China competition bill stalls: Amid partisan disagreements over an economic reconciliation bill, Senate Minority Leader Mitch McConnell (R-KY) has been stalling negotiations on the United States Innovation and Competition Act (USICA)—a bill that would bolster US competition with China by investing about $50 billion in the semiconductor industry and more than $100 billion in the National Science Foundation for research and development. Senior Fellow for Emerging Technologies Lindsay Gorman said, “Ensuring US and democratic leadership in frontier technologies is as much about strengthening our own hand as it is about preventing technologies from being abused by authoritarians. The first movers and the developers of novel machine learning systems, quantum computers, and advanced biotechnology will write the global rules for everyone else. It is past time to invest in the hard edges underlying our competitiveness.”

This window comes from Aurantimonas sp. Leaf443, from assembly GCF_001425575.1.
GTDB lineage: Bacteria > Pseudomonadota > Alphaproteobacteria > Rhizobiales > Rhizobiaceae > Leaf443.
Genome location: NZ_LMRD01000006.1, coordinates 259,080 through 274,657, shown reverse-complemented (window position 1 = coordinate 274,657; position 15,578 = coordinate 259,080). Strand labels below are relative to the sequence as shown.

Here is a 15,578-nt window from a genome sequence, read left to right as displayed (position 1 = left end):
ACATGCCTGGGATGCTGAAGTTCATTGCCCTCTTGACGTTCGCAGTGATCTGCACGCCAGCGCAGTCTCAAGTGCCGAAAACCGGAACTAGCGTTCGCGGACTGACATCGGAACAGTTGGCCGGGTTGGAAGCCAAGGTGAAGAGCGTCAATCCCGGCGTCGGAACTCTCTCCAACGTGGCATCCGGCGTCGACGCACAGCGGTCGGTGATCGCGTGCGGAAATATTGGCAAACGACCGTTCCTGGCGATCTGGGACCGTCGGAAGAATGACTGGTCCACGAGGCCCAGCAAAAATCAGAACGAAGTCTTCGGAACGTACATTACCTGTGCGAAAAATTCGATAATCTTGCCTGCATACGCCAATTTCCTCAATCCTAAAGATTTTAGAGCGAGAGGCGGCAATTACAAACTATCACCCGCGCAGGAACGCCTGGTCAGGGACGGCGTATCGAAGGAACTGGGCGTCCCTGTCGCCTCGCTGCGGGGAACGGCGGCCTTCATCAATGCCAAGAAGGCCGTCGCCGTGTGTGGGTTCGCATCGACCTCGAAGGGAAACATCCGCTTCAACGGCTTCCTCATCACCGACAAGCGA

Polish PM accuses Russia of hacking, leaking government emails: Polish Prime Minister Mateusz Morawiecki accused Russia of hacking government systems and leaking emails that allegedly expose the ruling party’s ties to the judiciary in retaliation for the country’s support for Ukraine. Deputy Director David Salvo told the Dispatch, “Hacking and leaking sensitive government communications is a key tactic of Russia’s asymmetric activity to undermine democracy beyond its borders. Americans will recall the critical role Russia’s hack and leak campaign played during the 2016 presidential election. Yet it is no surprise the Kremlin would set its sights on Poland, a staunch supporter of Ukraine and vocal opponent of Russian aggression and interference across Europe. Russia hacked and leaked material from the Polish government that by all accounts seems not to be fabricated. It was done to embarrass the Polish government, reduce Poles’ confidence in it, and probably punish Warsaw for its role in providing defense support to Ukrainian forces.”